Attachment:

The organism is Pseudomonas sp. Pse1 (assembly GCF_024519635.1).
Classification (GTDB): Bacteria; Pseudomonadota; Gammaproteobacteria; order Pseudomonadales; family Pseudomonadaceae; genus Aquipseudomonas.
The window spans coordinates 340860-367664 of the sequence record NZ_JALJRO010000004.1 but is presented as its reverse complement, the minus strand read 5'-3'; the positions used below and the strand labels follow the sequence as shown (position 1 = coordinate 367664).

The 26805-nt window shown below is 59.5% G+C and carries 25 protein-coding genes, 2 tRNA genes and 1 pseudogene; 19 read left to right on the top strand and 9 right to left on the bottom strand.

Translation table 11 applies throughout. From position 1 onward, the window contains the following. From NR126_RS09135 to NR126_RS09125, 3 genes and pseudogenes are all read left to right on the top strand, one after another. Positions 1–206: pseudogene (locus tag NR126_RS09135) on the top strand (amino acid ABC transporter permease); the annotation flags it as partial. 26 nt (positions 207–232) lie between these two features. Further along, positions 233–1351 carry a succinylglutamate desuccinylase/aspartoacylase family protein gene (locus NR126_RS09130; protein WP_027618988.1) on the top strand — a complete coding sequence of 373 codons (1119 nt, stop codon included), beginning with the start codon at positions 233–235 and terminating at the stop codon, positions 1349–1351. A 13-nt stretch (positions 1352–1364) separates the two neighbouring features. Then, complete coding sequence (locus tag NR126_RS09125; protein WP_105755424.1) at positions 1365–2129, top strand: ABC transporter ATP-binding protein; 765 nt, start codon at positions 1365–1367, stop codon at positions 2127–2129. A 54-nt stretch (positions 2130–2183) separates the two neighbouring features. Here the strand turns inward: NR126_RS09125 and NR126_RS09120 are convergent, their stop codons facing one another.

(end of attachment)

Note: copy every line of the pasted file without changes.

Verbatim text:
The organism is Pseudomonas sp. Pse1 (assembly GCF_024519635.1).
Classification (GTDB): Bacteria; Pseudomonadota; Gammaproteobacteria; order Pseudomonadales; family Pseudomonadaceae; genus Aquipseudomonas.
The window spans coordinates 340860-367664 of the sequence record NZ_JALJRO010000004.1 but is presented as its reverse complement, the minus strand read 5'-3'; the positions used below and the strand labels follow the sequence as shown (position 1 = coordinate 367664).

The 26805-nt window shown below is 59.5% G+C and carries 25 protein-coding genes, 2 tRNA genes and 1 pseudogene; 19 read left to right on the top strand and 9 right to left on the bottom strand.

Translation table 11 applies throughout. From position 1 onward, the window contains the following. From NR126_RS09135 to NR126_RS09125, 3 genes and pseudogenes are all read left to right on the top strand, one after another. Positions 1–206: pseudogene (locus tag NR126_RS09135) on the top strand (amino acid ABC transporter permease); the annotation flags it as partial. 26 nt (positions 207–232) lie between these two features. Further along, positions 233–1351 carry a succinylglutamate desuccinylase/aspartoacylase family protein gene (locus NR126_RS09130; protein WP_027618988.1) on the top strand — a complete coding sequence of 373 codons (1119 nt, stop codon included), beginning with the start codon at positions 233–235 and terminating at the stop codon, positions 1349–1351. A 13-nt stretch (positions 1352–1364) separates the two neighbouring features. Then, complete coding sequence (locus tag NR126_RS09125; protein WP_105755424.1) at positions 1365–2129, top strand: ABC transporter ATP-binding protein; 765 nt, start codon at positions 1365–1367, stop codon at positions 2127–2129. A 54-nt stretch (positions 2130–2183) separates the two neighbouring features. Here the strand turns inward: NR126_RS09125 and NR126_RS09120 are convergent, their stop codons facing one another.